Monthly Loan Costs
Cost of Labor and Materials for the Rehab
Overage Costs (rehabs tend to take longer and cost more than originally thought)
Closing Costs (both when you buy and when you sell)
Selling Costs (such as realtor fees)
Seller Concessions (fairly common if your backend buyer is getting an FHA or similar type loan and can be 2-3% of the selling price of the property)
There are other factors that you have to keep in mind before deciding to invest in a fixer-upper home. Here are some of those factors you have to consider as well:

1. Dealing with Market Conditions- Up or Down

The price you may initially consider paying when buying a home below market value may not be low enough if the market conditions are trending downwards. For example, if you plan to make a profit out of the present value of your fixer-upper home and suddenly the market conditions have flattened or are going down, the idea of buying homes below market value may not sound good after all.

Keep in mind that in a decreasing market, home market values are constantly decreasing in value. If this is the case, buying homes below market value such as a potential fixer-upper home may bring problems instead of profits. Even if you spend a lot of money on home improvements but the market condition is bad, buying homes below market value may not bring you the profits you want.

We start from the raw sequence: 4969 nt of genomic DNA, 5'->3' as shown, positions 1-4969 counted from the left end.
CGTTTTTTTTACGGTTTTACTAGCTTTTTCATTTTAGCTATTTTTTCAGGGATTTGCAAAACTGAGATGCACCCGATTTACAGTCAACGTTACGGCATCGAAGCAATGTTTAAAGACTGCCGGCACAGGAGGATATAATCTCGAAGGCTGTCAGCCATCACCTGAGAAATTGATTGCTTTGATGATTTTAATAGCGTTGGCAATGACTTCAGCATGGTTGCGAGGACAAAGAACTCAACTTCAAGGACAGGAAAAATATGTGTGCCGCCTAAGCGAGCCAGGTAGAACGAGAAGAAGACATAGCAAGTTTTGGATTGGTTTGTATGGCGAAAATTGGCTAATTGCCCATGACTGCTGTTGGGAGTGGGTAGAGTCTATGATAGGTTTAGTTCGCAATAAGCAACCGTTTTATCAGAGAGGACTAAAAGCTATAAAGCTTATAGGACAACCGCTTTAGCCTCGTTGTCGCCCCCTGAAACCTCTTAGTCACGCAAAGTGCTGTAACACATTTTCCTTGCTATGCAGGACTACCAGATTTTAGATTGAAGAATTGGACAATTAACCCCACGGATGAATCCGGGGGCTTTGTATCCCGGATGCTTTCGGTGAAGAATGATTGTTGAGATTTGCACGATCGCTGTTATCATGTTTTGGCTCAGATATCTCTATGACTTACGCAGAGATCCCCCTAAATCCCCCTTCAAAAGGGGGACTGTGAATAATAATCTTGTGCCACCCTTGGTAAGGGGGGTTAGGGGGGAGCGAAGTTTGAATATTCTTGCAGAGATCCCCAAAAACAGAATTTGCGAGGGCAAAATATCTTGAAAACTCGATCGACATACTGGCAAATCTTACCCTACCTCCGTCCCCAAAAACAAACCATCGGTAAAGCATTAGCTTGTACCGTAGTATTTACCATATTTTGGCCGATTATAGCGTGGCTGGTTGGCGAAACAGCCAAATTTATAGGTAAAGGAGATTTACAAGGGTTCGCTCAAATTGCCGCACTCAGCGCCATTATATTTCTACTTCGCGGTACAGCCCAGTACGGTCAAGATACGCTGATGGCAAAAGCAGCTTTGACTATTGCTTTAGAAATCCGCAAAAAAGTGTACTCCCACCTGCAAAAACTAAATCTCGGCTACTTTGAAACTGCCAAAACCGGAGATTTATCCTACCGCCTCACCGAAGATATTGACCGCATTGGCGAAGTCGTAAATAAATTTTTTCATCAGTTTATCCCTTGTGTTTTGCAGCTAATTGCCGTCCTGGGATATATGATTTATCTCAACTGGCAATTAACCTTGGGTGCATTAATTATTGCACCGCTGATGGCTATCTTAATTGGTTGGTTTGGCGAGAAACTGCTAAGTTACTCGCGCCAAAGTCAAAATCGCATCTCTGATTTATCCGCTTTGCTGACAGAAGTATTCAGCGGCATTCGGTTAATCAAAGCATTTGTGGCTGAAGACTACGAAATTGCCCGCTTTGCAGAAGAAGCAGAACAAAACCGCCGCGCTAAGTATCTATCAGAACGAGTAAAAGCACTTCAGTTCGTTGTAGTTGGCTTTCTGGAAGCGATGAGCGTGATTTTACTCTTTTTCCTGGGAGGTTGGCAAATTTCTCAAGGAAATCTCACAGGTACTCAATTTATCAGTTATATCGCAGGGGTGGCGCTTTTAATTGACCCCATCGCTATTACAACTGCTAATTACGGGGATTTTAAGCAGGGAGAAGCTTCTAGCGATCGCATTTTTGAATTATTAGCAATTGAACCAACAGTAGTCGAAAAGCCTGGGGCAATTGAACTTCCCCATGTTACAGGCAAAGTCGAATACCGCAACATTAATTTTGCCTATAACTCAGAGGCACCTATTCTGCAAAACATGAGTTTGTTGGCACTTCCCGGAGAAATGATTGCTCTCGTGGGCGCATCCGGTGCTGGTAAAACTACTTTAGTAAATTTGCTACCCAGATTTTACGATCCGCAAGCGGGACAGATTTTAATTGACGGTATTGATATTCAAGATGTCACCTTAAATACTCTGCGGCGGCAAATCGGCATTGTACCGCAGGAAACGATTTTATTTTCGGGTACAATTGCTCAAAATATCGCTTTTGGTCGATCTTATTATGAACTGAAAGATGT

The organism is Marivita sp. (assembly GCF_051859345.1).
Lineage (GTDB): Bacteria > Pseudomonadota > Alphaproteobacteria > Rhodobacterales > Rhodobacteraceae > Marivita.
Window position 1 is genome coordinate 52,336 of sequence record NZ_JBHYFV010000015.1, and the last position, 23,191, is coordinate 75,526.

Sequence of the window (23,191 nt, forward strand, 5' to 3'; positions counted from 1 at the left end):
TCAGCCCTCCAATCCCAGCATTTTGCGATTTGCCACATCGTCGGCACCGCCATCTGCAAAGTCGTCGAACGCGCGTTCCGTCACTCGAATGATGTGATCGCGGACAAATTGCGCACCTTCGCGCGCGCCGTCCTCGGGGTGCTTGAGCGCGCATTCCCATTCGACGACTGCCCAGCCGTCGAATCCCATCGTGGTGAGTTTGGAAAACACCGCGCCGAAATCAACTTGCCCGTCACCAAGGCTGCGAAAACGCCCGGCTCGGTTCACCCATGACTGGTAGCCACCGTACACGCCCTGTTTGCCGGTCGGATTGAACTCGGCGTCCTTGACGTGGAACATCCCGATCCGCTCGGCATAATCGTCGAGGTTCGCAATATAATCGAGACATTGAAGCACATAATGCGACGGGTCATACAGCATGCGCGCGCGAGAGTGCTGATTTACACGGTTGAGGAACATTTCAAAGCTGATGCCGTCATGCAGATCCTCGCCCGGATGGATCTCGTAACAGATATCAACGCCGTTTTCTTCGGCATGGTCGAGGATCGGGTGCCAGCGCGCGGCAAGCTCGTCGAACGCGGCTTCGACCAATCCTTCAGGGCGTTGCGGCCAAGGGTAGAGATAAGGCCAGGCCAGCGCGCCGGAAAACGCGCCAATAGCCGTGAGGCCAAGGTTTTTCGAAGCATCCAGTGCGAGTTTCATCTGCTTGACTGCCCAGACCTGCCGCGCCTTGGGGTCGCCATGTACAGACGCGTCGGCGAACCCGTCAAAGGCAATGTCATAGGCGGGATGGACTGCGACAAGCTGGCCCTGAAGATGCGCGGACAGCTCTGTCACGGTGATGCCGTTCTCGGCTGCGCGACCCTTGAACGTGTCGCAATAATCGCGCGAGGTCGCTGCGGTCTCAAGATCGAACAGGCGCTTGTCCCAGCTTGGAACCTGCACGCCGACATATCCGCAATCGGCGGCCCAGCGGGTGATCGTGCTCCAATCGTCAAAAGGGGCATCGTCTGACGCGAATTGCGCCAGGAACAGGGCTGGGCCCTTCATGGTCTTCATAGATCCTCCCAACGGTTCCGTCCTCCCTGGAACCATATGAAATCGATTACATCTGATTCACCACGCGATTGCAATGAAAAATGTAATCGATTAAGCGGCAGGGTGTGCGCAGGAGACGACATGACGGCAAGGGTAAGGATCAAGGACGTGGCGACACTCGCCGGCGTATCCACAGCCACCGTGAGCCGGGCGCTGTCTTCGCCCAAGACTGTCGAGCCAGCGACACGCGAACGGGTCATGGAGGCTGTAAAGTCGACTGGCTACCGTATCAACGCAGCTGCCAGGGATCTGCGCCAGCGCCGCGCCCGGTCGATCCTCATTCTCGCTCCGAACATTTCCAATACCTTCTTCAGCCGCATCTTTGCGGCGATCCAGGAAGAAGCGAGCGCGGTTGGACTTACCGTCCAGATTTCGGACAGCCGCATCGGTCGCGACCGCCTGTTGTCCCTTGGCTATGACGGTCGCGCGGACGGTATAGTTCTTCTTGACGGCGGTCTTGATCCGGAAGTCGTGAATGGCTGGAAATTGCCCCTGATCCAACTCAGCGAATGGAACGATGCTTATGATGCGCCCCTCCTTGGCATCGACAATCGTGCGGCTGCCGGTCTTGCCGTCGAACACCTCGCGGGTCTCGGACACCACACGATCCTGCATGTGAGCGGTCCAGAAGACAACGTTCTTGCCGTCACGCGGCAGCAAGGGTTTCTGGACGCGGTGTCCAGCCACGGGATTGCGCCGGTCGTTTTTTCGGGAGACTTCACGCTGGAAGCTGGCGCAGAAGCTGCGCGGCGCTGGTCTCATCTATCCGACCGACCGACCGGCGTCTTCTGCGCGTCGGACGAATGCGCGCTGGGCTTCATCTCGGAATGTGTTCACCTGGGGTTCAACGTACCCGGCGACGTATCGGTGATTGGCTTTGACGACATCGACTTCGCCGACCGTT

Many investors have done very well in flat or down markets, however. The key is being able to anticipate where the market will be in the months that the property will be for sale. You also need to be extra conservative in your numbers, add a “buffer” to your rehab, selling and carrying costs and finally, only pay a price for the property that accomplishes all of this.

2. What You Know (or don’t know) About Home Improvements

If you don’t have sufficient knowledge about home improvements, buying a home below market value can be fraught with danger. Why? If you can’t clearly determine that you have made a good buy and have accurately estimated the total rehab costs. It is also a common mistake for inexperienced investors to spend more than what is necessary. If you overdo it, it will cut deeply into your profits.

Overlooking the essential items that are needed to improve your fixer-upper home can decrease its value. Bad improvements are just as bad as not having to improve it at all.

A great way to assess what rehab is needed is to attend open houses for homes for sale near the area you are rehabbing a property. This will tell you to what degree you will need to fix up a property. You should also enlist the help of a good contractor for accurate rehab costs. Experienced investors, a good mentor, and realtors that work with investors can help you with other costs and the final selling price.